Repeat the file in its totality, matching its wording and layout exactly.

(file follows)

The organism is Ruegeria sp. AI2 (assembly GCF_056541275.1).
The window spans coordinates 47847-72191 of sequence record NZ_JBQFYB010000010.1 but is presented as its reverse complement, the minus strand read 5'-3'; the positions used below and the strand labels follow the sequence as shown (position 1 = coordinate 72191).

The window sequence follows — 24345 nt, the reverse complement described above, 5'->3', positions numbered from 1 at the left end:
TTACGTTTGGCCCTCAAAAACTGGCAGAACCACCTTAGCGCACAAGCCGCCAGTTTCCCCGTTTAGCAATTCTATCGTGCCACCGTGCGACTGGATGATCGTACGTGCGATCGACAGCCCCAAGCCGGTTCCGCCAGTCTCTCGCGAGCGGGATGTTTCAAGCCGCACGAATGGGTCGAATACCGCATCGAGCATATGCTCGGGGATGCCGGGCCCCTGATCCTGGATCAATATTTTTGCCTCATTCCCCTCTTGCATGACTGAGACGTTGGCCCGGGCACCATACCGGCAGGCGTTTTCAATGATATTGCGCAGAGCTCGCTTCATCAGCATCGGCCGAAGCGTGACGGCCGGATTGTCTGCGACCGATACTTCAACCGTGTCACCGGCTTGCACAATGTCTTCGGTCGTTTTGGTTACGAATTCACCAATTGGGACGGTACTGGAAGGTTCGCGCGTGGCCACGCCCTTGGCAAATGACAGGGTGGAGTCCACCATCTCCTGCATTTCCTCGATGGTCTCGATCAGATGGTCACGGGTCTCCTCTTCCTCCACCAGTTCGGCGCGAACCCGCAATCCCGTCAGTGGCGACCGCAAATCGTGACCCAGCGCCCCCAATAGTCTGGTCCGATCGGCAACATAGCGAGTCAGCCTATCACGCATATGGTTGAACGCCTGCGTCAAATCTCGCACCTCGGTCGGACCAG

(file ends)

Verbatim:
The organism is Ruegeria sp. AI2 (assembly GCF_056541275.1).
The window spans coordinates 47847-72191 of sequence record NZ_JBQFYB010000010.1 but is presented as its reverse complement, the minus strand read 5'-3'; the positions used below and the strand labels follow the sequence as shown (position 1 = coordinate 72191).

The window sequence follows — 24345 nt, the reverse complement described above, 5'->3', positions numbered from 1 at the left end:
TTACGTTTGGCCCTCAAAAACTGGCAGAACCACCTTAGCGCACAAGCCGCCAGTTTCCCCGTTTAGCAATTCTATCGTGCCACCGTGCGACTGGATGATCGTACGTGCGATCGACAGCCCCAAGCCGGTTCCGCCAGTCTCTCGCGAGCGGGATGTTTCAAGCCGCACGAATGGGTCGAATACCGCATCGAGCATATGCTCGGGGATGCCGGGCCCCTGATCCTGGATCAATATTTTTGCCTCATTCCCCTCTTGCATGACTGAGACGTTGGCCCGGGCACCATACCGGCAGGCGTTTTCAATGATATTGCGCAGAGCTCGCTTCATCAGCATCGGCCGAAGCGTGACGGCCGGATTGTCTGCGACCGATACTTCAACCGTGTCACCGGCTTGCACAATGTCTTCGGTCGTTTTGGTTACGAATTCACCAATTGGGACGGTACTGGAAGGTTCGCGCGTGGCCACGCCCTTGGCAAATGACAGGGTGGAGTCCACCATCTCCTGCATTTCCTCGATGGTCTCGATCAGATGGTCACGGGTCTCCTCTTCCTCCACCAGTTCGGCGCGAACCCGCAATCCCGTCAGTGGCGACCGCAAATCGTGACCCAGCGCCCCCAATAGTCTGGTCCGATCGGCAACATAGCGAGTCAGCCTATCACGCATATGGTTGAACGCCTGCGTCAAATCTCGCACCTCGGTCGGACCAG